4.5 Authorization

Windows has a single method in the system for determining access. In that way, the results are always predictable and consistent. The process is as follows.

To determine access, the calling resource manager supplies the security descriptor (which contains the ACL) with the identity of the user and all the groups of which the user is a member, and the access requested by the user. For this example, the following values are used.

Security Descriptor: Owner: U1, DACL: <<U2, Read>, <G1, Read>,
 <G2, Write>>
Identity: <U1, G2>
Access Request: Write

In this example, the security descriptor has an ACL that grants U2 Read access, G1 Read access, and G2 Write access. The identity of the user making the request is U1, and that user is a member of the group G2 as well. The request is for Write access.

When processing this request, Windows iterates through the entries in the ACL, testing against the identity. If the identity in the ACE matches one of the identities of the user, the ACE is examined further. In this example, the first two ACEs do not match any identity, and so they are skipped. The third ACE applies (G2 matches), and then the granted access rights are compared against the access request. They match, and the user is therefore granted access.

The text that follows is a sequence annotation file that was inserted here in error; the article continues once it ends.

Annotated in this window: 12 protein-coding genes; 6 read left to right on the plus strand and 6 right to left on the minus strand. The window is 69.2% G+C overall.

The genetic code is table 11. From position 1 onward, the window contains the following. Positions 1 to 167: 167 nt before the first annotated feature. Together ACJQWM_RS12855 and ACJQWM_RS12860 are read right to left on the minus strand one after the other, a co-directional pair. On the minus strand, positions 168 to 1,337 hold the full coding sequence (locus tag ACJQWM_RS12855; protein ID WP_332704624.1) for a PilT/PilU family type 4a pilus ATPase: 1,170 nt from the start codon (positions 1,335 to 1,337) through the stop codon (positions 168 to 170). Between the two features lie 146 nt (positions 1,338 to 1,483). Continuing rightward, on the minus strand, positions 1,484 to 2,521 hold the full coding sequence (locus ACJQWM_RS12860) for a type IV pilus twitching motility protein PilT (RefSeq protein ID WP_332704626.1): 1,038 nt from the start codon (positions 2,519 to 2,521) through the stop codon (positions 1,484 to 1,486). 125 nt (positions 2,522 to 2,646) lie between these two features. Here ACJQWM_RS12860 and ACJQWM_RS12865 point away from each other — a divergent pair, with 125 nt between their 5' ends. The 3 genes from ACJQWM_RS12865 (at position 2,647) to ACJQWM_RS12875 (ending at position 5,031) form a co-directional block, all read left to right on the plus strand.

As noted earlier, multiple access rights are encoded together, so the access request could be for both Read access and Write access. In the preceding example, access would be denied because G2 was granted only Write access.

All the requested rights do not have to be granted by a single ACE. Consider the following example.

Security Descriptor: Owner:U1, DACL:<<U2,Read>,<G1,Read>,<G2,Write>>
Access Request: Read,Write

The processing would be as follows.

The first ACE does not match, and so it is skipped. The second ACE now does match and is therefore examined further. The granted access is removed from the access request, in this case, Read. There are still values left in the access request, so processing continues. The third ACE matches (on G2) and grants Write access. The granted access, Write, is removed from the access request, but now there are no remaining access requests. The access is granted, and processing stops.